Lincoln is a Senior Principal at IMEG with more than 20 years of building design and construction experience. He is a licensed Professional Engineer, LEED Accredited Professional, and an ASHRAE Certified Building Energy Assessment Professional. Lincoln is an Iowa State graduate, making this project especially significant in his career.
Session 3 & 4: 1:00 - 2:45 PM
Leadership presents a profound approach for lasting change. Leadership skills will maximize team productivity, drive breakthrough innovation, and secure a competitive edge for your company or agency. This session will present the difference between management and leadership. Both are sorely needed, managers we have, leaders are far and few. Lucky are the rare who have or are a leader/manager. Anyone can be a leader. Leaders are walking the halls of many agencies and businesses. You might be one. One who burns inside to help positive change. This session is for you. This session is about how to sharpen the axe of leadership.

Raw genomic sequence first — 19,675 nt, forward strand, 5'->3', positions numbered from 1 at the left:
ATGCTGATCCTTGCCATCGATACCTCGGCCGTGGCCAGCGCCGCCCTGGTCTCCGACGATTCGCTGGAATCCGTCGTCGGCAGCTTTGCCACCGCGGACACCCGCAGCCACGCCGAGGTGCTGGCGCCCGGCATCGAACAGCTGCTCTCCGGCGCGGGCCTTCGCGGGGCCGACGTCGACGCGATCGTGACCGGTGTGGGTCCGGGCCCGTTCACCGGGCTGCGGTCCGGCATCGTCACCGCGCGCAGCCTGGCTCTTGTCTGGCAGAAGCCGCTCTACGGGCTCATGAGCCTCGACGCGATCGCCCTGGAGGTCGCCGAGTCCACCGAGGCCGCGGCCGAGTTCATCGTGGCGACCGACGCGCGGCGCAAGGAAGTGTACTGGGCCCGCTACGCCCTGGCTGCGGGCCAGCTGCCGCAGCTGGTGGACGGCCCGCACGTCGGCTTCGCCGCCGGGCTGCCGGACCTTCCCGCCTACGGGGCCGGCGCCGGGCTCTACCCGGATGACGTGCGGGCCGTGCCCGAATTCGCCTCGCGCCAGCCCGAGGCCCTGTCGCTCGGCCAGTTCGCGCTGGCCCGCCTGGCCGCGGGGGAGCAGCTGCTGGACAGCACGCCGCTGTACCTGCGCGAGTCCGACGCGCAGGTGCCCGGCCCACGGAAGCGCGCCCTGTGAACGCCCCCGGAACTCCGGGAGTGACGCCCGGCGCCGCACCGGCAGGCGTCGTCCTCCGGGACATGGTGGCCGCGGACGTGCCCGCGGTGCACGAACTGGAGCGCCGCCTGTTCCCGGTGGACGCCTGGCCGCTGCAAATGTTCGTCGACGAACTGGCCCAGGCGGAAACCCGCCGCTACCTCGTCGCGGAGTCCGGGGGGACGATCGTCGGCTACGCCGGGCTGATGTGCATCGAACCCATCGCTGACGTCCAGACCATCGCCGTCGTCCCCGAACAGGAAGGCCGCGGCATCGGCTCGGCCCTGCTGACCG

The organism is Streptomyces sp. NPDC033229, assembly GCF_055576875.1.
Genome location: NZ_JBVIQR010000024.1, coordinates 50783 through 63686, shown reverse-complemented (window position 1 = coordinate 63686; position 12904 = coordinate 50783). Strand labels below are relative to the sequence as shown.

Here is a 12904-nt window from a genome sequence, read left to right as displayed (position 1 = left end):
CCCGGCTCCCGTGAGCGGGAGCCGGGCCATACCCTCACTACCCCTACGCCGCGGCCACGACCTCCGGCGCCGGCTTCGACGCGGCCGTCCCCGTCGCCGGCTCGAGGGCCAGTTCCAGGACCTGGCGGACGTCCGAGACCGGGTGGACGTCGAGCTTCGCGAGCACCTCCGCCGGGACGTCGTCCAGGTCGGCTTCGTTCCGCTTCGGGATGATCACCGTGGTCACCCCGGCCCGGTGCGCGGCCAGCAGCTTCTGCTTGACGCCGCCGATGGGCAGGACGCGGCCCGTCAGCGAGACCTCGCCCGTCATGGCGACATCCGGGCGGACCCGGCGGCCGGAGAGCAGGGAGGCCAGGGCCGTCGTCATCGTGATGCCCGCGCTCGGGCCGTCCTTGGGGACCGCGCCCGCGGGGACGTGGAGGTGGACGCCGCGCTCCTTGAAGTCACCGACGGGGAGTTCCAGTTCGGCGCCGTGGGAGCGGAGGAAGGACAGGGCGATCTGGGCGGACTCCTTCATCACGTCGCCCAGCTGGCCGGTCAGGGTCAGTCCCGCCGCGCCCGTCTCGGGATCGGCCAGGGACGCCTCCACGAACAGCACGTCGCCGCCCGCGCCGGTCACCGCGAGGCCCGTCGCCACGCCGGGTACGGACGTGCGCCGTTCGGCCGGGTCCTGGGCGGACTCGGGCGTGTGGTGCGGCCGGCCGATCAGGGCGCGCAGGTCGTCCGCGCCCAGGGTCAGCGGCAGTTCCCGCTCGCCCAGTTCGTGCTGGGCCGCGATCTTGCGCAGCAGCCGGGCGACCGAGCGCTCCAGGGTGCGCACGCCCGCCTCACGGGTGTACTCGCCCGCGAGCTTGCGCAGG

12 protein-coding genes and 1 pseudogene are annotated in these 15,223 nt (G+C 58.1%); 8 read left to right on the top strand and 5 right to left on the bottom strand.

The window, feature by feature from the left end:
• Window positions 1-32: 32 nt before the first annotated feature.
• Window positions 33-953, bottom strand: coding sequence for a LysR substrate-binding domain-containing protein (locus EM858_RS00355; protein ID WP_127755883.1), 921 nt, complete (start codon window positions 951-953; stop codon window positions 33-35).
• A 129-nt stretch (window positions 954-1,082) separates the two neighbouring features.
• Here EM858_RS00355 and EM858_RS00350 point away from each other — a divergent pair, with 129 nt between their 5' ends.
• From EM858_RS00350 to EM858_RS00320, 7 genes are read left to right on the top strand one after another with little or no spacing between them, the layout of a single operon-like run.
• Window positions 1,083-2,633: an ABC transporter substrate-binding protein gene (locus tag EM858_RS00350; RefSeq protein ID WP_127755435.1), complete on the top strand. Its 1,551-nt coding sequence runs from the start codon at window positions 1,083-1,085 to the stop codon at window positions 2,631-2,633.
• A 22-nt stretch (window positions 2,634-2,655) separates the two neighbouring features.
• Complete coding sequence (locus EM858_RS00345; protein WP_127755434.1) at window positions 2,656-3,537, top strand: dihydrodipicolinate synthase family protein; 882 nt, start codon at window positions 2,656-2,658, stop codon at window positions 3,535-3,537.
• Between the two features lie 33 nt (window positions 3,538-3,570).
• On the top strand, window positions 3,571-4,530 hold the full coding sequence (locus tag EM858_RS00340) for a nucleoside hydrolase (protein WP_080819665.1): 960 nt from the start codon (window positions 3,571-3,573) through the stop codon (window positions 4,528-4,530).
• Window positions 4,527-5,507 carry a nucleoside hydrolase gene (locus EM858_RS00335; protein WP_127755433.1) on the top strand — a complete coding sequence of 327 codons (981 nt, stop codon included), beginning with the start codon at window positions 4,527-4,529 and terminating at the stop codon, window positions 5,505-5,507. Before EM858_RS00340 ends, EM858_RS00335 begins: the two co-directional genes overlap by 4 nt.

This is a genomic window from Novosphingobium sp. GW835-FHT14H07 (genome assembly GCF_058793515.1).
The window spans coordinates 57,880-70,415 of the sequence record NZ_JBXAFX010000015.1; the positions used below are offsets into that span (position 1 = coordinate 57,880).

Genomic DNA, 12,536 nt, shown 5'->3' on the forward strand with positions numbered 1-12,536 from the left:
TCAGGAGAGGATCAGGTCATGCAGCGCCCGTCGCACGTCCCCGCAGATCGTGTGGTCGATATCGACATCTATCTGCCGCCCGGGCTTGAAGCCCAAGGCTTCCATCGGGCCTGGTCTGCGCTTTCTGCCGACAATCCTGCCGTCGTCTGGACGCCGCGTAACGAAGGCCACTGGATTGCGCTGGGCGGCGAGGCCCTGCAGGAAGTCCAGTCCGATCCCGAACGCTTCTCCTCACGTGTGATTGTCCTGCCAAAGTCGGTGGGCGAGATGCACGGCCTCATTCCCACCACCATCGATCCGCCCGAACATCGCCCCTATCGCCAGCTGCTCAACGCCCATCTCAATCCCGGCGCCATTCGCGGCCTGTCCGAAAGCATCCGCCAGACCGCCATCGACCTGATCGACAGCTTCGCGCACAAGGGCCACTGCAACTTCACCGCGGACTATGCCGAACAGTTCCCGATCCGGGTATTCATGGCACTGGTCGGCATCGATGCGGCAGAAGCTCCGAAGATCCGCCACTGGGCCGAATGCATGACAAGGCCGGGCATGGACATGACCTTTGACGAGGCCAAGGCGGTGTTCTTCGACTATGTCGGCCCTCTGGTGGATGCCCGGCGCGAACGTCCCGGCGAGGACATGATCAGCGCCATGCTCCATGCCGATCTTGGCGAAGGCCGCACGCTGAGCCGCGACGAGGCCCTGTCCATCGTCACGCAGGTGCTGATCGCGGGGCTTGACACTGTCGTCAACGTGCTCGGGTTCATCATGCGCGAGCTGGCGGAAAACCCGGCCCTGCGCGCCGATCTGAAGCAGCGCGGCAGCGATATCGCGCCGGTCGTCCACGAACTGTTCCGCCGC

John is one of the most exciting, humorous, and enlightening presenters in the nation. John started building houses in 1979 and by 1982 had begun to diagnosis and retrofit homes across the nation. He was inducted into the Building Performance Institute's Hall of Fame for lifetime commitment and dedication to the Home Performance Industry and was the 2013 recipient of the Tony Woods Award for Excellence in Advancing the Home Performance Industry. He has been the principle designer of some of the largest building programs in the nation. John has a refreshing approach to the adage “do it right the first time.” He presents a real life, blue-collar approach to building and business science. John consults, and trains thousands of contractors from every trade each year.
Session 4: 1:55 - 2:45 PM